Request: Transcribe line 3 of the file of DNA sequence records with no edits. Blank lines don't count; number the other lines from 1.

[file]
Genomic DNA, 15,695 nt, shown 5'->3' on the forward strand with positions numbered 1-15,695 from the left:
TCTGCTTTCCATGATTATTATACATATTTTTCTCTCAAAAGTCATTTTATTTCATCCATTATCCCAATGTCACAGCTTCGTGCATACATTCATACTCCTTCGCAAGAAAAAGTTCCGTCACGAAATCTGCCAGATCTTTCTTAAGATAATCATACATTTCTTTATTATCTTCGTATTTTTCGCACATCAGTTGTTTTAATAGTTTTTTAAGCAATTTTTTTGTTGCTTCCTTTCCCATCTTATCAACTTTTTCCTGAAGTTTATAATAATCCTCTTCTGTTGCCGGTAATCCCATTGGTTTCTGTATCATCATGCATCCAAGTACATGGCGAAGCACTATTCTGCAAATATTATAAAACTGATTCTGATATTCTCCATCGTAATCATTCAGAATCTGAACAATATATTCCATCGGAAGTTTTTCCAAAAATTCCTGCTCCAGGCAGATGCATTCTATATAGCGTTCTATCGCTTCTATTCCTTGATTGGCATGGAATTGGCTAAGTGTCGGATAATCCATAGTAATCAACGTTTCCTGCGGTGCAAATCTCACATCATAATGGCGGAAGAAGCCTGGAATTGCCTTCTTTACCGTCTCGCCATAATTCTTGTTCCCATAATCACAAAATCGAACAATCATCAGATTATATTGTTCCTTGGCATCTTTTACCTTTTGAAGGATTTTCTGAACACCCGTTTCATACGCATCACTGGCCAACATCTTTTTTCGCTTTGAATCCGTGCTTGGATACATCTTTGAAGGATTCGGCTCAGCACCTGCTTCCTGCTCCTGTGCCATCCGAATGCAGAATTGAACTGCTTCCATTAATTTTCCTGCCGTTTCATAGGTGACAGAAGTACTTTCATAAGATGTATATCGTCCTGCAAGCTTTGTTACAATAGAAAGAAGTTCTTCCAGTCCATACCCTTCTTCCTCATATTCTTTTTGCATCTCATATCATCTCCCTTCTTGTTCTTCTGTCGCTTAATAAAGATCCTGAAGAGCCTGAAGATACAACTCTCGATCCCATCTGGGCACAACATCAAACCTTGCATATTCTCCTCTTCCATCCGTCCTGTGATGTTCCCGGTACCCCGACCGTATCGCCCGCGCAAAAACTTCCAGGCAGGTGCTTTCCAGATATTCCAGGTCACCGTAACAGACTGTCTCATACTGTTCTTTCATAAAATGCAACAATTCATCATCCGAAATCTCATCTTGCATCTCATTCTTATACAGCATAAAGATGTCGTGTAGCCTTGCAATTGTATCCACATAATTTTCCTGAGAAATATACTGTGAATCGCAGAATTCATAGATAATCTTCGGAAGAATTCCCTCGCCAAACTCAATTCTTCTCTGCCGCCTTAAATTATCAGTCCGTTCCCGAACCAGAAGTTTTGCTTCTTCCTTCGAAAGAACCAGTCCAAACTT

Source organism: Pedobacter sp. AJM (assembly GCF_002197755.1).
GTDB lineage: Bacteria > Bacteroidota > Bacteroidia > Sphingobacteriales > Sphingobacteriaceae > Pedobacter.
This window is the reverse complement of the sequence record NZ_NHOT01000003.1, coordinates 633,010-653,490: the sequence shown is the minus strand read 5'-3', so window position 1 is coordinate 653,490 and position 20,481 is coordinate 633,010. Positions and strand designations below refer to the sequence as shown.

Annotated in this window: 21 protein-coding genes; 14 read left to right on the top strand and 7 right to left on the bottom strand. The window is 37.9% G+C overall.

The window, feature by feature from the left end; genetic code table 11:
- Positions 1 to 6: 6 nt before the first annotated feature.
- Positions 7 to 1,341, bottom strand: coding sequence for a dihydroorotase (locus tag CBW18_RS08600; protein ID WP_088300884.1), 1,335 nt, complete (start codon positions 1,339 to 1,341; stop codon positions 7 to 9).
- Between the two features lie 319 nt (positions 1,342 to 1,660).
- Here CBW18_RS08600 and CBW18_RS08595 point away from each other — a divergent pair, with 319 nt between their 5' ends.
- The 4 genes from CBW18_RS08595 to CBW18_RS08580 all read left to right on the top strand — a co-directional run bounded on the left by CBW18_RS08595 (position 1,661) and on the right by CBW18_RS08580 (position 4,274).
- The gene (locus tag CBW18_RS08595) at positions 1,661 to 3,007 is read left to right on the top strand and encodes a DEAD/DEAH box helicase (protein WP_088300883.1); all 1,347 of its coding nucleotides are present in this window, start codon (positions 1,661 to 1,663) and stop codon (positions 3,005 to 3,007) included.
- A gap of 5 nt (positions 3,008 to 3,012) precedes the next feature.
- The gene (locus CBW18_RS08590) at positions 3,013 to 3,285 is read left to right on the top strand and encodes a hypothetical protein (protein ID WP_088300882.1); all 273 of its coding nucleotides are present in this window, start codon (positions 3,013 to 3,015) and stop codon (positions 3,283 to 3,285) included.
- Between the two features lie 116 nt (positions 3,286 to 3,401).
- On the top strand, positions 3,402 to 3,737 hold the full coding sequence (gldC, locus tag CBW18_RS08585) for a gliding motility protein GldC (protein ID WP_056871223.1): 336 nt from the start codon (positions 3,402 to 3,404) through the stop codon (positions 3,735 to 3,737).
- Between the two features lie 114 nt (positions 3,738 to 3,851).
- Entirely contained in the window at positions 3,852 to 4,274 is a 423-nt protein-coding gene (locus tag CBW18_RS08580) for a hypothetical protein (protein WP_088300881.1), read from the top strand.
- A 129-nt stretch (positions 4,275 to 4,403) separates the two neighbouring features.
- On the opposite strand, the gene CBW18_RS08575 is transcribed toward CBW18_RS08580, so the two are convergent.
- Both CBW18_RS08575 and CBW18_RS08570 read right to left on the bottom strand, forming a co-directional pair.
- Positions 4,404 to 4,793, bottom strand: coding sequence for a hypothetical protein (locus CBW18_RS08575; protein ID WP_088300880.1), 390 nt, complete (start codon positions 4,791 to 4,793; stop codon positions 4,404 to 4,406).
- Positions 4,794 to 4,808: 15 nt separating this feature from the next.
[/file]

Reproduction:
Source organism: Pedobacter sp. AJM (assembly GCF_002197755.1).